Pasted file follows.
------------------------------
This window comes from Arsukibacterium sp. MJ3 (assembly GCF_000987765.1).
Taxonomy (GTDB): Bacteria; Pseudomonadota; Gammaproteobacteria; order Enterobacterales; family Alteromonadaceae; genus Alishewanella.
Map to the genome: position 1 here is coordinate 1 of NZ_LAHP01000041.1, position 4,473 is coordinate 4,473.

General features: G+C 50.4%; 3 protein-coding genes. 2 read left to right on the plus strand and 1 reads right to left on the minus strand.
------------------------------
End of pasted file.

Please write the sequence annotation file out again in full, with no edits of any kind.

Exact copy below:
This window comes from Arsukibacterium sp. MJ3 (assembly GCF_000987765.1).
Taxonomy (GTDB): Bacteria; Pseudomonadota; Gammaproteobacteria; order Enterobacterales; family Alteromonadaceae; genus Alishewanella.
Map to the genome: position 1 here is coordinate 1 of NZ_LAHP01000041.1, position 4,473 is coordinate 4,473.

General features: G+C 50.4%; 3 protein-coding genes. 2 read left to right on the plus strand and 1 reads right to left on the minus strand.